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By Faustine Wabwire, Bread for the World Institute
I just concluded a visit to Kenya, where I visited smallholder farmers, businesses, and agro-pastoralists. One of the places I visited, Marigat, is a settlement in the lowlands of Baringo County. It was in Marigat that I met Rose, a 97-year-old great-grandma. During our visit, she wanted to know if it was indeed true that President Obama had promised that there would be an end to hunger soon. She had heard that he had made this commitment during his visit to Nairobi a few days earlier.
It was a refreshing experience — partly because I got to listen and learn from the real-life experiences of people whose lives are impacted by the policies I work on — agriculture, food security and nutrition, trade, and climate change, among others.
Marigat is generally very dry. Residents depend on subsistence farming — they cultivate tomatoes, watermelon, onions. Because the dry conditions limits their crop options, they also rear small livestock — chicken, sheep, and goats. Bee keeping is a crucial livelihood strategy as well. In fact, Marigat residents were quick to tell me that they produce the best honey in the country, but they struggle to market it.
Rose is part of a 10-member women’s group that works together to earn a living. Each morning, they walk for approximately 10 miles to an area where they pick up stones and break them down — by hand — to marram. Later, they sell the marram.
But why does this group of elderly women work at something so strenuous? Aren’t there other, more manageable ways to generate some income?
Rose explained to me that previously, she would join other members of her community to cultivate crops. She also raised livestock. She flourished. But with time, those efforts have been consistently frustrated by insufficient rainfall and increasingly prolonged drought cycles. Rose says that over the years, hunger and malnutrition have increased in her village, and she believes that the harsh, unpredictable weather patterns that have caused crop and livestock failure have a lot to do with it. Excessively high temperatures have reduced plant cover and left the soil bare, meaning that it erodes easily and ends up deposited in neighboring Lake Baringo.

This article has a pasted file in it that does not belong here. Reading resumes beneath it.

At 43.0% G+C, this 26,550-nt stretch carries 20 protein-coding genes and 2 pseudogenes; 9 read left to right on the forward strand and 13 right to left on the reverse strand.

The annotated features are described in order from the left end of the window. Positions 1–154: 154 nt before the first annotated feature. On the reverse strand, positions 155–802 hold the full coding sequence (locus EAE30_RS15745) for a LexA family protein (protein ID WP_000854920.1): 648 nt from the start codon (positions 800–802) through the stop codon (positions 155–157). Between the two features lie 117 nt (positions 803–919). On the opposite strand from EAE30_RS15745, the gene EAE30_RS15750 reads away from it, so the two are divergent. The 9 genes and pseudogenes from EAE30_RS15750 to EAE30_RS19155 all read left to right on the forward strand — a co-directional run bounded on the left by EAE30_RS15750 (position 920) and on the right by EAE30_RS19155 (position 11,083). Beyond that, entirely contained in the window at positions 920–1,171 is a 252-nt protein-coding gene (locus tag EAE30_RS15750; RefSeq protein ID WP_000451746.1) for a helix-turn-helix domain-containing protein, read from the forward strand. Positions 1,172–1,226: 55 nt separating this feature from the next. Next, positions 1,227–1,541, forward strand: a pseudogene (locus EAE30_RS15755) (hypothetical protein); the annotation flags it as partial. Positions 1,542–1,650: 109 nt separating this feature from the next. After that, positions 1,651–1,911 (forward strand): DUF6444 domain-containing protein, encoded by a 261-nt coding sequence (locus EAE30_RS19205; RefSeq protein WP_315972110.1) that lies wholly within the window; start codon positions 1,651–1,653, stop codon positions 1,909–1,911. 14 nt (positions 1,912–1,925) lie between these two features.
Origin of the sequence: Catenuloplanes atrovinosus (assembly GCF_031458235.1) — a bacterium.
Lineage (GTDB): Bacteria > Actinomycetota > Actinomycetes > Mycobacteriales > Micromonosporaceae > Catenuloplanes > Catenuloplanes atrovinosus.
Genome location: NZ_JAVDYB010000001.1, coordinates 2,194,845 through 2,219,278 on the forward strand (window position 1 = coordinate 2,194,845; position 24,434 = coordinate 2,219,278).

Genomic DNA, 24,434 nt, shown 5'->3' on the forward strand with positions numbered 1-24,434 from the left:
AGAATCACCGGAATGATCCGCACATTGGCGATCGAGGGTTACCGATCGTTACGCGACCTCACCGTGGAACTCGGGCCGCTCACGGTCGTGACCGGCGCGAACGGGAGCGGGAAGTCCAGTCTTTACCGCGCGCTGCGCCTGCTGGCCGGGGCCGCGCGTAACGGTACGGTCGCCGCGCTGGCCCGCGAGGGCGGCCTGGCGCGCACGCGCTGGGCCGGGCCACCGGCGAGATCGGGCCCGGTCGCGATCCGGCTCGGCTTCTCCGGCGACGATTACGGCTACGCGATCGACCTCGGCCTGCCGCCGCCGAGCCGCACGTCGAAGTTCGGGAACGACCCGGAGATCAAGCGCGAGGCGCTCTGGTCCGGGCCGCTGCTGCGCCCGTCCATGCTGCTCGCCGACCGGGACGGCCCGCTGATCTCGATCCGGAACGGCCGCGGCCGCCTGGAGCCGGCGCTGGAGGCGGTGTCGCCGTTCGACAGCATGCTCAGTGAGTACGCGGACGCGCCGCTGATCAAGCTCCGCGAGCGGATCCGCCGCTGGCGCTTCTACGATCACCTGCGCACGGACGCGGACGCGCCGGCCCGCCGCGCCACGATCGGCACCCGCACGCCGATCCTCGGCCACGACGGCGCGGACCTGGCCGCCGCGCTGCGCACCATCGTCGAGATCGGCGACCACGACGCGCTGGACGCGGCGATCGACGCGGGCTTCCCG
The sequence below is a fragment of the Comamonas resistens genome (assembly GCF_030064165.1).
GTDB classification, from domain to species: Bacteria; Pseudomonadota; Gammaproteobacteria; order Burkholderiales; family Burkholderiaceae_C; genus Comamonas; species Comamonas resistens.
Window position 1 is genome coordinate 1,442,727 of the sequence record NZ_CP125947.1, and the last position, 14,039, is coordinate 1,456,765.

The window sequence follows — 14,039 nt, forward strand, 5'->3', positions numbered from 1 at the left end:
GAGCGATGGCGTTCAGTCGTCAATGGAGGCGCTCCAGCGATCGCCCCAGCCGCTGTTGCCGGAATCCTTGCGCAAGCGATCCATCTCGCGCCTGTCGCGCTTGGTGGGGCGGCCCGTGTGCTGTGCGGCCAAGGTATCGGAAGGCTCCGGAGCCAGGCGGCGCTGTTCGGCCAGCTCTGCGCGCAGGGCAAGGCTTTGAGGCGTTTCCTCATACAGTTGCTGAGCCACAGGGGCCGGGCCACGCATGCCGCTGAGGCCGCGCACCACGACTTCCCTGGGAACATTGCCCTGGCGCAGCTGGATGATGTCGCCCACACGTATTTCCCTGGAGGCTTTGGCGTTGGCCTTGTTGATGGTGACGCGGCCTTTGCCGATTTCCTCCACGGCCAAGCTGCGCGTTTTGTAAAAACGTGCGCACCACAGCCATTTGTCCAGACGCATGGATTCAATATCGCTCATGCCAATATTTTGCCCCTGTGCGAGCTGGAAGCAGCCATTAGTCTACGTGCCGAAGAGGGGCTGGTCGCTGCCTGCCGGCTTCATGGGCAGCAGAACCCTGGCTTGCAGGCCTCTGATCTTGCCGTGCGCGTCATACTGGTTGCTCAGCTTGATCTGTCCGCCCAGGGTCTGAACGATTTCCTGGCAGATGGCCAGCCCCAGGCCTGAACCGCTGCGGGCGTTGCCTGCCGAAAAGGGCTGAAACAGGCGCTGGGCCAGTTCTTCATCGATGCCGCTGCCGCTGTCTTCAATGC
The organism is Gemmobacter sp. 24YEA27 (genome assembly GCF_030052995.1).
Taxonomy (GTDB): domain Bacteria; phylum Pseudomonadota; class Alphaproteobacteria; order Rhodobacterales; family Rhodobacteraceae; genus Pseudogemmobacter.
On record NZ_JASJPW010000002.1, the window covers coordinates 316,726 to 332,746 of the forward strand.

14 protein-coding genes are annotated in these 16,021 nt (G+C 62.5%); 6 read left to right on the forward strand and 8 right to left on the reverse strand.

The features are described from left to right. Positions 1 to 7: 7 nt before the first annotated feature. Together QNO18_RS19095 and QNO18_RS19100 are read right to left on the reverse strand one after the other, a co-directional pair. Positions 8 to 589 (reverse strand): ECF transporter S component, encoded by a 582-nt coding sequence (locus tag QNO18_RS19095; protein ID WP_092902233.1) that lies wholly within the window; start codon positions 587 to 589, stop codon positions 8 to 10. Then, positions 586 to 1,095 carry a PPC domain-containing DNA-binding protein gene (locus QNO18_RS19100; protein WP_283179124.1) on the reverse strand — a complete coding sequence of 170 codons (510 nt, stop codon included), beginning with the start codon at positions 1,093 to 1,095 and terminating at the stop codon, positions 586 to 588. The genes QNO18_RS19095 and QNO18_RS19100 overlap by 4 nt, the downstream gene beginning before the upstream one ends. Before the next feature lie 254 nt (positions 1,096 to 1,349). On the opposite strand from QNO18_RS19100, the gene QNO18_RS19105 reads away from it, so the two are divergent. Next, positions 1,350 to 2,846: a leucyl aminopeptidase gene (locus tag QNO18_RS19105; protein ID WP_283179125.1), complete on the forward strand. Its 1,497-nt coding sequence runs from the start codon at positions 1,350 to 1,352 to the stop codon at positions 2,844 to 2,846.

The lake, which in past years provided fish as well as water for cultivating crops, is also under threat. Its water levels have dramatically declined — in fact, it is becoming a seasonal lake — and it is more saline, so fish stocks are declining. Efforts by the Kenyan government to save the lake and mitigate the impact of climate change on this community need additional support.
Great-grandma Rose is among millions of poor people around the world whose efforts to feed themselves are frustrated by the threat of a changing climate. Prolonged droughts not only reduce the ability of households to feed themselves — they also erode assets, such as cattle, making it difficult to recover and even more difficult to be prepared for future droughts.
Reduced crop production also causes food prices to rise, increasing the risk of hunger and malnutrition.
As President Obama and the global community prepare to launch the world’s new Sustainable Development Goals at the United Nations General Assembly next week (September 25-27), Rose hopes that commitments to end hunger and extreme poverty truly “leave no-one behind.” Leaders should prioritize strengthening community resilience through “multiple-benefit” approaches that can both improve agricultural production and reduce climate risks:
"Don’t get tired of pushing our own government and President Obama to help us fight climate change… We can grow our own food and nourish our children, grandchildren and great grandchildren if climate change stops. Enda na Mungu — Swahili for 'Go with God.'" — Great-grandma Rose
Faustine Wabwire is the senior foreign assistance policy analyst at Bread for the World Institute
Photo: Ms. Wabwire, Grandma Rose, and other community members in Marigat. Bread for the World Institute.
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